In the meantime, we currently offer dolls which are considered Asian American in appearance: Bitty Baby ® (DFN00), Bitty Twins® (F4991-GF1A), the My American Girl® doll (F1253). In addition, our 2006 Girl of the Year® character, Jess®, was of Japanese American heritage. Each of these dolls has light skin, dark brown or black hair, and dark brown or black almond-shaped eyes.

Ms. … we value your opinion and hope this information is helpful. Customer comments are important to us as we strive to make our products as appealing from as many vantage points as possible.


I couldn’t get through the letter without commentary. Hers. Mine. Kelly’s. Reshooting? Inclusiveness? 2006? Julie’s best friend?

“That’s stupid!” my daughter finally said, and I agreed. Again.

But again – now what?

When you try to change the world with a few tiny words and you’re not really heard and there is no change, what then? What’s next? What do you do when your child is watching, waiting?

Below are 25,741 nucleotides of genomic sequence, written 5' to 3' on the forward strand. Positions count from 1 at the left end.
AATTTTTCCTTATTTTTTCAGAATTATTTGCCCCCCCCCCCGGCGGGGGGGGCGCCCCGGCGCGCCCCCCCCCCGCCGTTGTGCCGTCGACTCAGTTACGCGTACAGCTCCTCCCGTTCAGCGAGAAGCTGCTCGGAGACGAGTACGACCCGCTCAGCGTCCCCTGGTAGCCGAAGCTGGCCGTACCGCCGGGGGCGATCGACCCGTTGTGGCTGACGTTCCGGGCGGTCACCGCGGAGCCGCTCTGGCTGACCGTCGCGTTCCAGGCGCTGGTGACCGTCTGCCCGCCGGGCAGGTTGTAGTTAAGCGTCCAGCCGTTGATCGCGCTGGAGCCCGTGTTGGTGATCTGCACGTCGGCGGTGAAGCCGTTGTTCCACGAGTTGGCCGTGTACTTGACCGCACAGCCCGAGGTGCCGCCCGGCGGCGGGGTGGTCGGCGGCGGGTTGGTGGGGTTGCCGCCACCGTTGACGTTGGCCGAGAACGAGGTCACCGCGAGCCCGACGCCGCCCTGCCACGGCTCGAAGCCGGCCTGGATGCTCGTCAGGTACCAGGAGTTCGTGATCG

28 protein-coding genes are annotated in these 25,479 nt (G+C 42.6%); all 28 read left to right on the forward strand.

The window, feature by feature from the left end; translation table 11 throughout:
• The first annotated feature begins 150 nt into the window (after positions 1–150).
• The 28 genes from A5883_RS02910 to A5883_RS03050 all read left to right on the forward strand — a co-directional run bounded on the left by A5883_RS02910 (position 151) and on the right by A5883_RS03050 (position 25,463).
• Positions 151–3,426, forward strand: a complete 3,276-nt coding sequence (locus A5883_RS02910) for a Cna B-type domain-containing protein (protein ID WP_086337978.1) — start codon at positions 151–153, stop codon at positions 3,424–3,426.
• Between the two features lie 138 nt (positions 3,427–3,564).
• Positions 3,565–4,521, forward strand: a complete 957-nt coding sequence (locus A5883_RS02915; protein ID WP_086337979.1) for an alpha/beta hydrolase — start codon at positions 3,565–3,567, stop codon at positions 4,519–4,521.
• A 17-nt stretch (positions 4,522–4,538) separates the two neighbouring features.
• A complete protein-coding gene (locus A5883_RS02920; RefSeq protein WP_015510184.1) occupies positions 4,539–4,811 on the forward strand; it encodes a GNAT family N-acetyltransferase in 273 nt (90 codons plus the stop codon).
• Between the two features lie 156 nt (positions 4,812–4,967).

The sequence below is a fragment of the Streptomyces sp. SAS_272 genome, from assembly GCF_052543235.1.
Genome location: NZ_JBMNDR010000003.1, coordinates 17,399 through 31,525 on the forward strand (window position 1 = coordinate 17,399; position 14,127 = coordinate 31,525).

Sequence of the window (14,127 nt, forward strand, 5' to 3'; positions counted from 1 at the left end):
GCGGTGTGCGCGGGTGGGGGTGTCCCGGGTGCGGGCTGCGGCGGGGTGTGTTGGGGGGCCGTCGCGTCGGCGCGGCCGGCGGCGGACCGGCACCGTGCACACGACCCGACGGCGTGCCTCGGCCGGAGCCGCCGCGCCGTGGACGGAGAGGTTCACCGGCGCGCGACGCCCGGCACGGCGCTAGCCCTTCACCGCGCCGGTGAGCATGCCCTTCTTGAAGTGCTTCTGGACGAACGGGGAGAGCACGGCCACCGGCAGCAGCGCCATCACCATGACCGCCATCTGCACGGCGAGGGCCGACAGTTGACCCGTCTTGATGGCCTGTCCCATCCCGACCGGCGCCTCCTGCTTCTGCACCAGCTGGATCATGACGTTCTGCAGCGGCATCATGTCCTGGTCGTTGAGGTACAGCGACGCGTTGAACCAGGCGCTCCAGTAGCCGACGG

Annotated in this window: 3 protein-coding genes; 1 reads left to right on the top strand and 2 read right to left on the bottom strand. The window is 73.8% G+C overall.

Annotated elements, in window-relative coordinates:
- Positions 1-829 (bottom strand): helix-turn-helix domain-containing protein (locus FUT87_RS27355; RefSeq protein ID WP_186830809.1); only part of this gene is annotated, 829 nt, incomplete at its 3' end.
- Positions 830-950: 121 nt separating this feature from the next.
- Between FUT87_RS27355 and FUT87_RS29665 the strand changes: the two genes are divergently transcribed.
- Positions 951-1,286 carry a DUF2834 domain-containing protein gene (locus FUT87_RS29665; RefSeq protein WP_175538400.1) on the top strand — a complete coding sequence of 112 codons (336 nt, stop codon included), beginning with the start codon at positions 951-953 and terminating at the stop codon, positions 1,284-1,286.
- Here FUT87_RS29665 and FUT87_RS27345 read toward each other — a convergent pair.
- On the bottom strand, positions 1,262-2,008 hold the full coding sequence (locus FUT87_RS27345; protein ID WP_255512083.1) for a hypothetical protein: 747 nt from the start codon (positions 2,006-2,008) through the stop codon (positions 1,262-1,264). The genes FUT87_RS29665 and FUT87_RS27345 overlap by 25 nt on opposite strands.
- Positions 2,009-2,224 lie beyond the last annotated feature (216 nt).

“Do you want me to post it on my blog?” I asked her. “To see if anyone else has an idea?”

“Yes!” she said. “Do that.”

And she nodded. Decision made.

I took out identifying info ’cause that’s just how I am, but here are the letters in their original form:

AGD letter 12 21 2014

AGD response 1 8 2015

Our letter wasn’t perfect. Neither was American Girl’s.

But I’m posting them here and now I’m asking – I really am asking – in case one of you has an idea that sticks:

We didn’t change the world.

Now what?

What would you do?

Who’s Driving this Car?

15 Jan

That’s the question I want to be asking because lately, my questions are all about power. Who has it? Who wants it? Can I have some? Do I have some? Can I let some go? Who has the wheel? Who must step aside?

Whether I’m talking about my tween and homework, my life, or my work, it always eventually comes to this: Who’s driving the car?

But let’s back up. I posted a question on Monday, and I aim to answer it. Here’s a refresher . . .image

Do you know where you are on your journey?

~ Kobi Yamada, ever wonder

After curating our year-end campaign for work — inviting staff, allies and supporters to map their journeys and share with the hashtag #MapYourJourney — I was supremely tickled by this question. There is a synergy at play, or perhaps it’s simply that “journey” is the word for 2015.

My word, anyway.

But which journey do I address?

* * *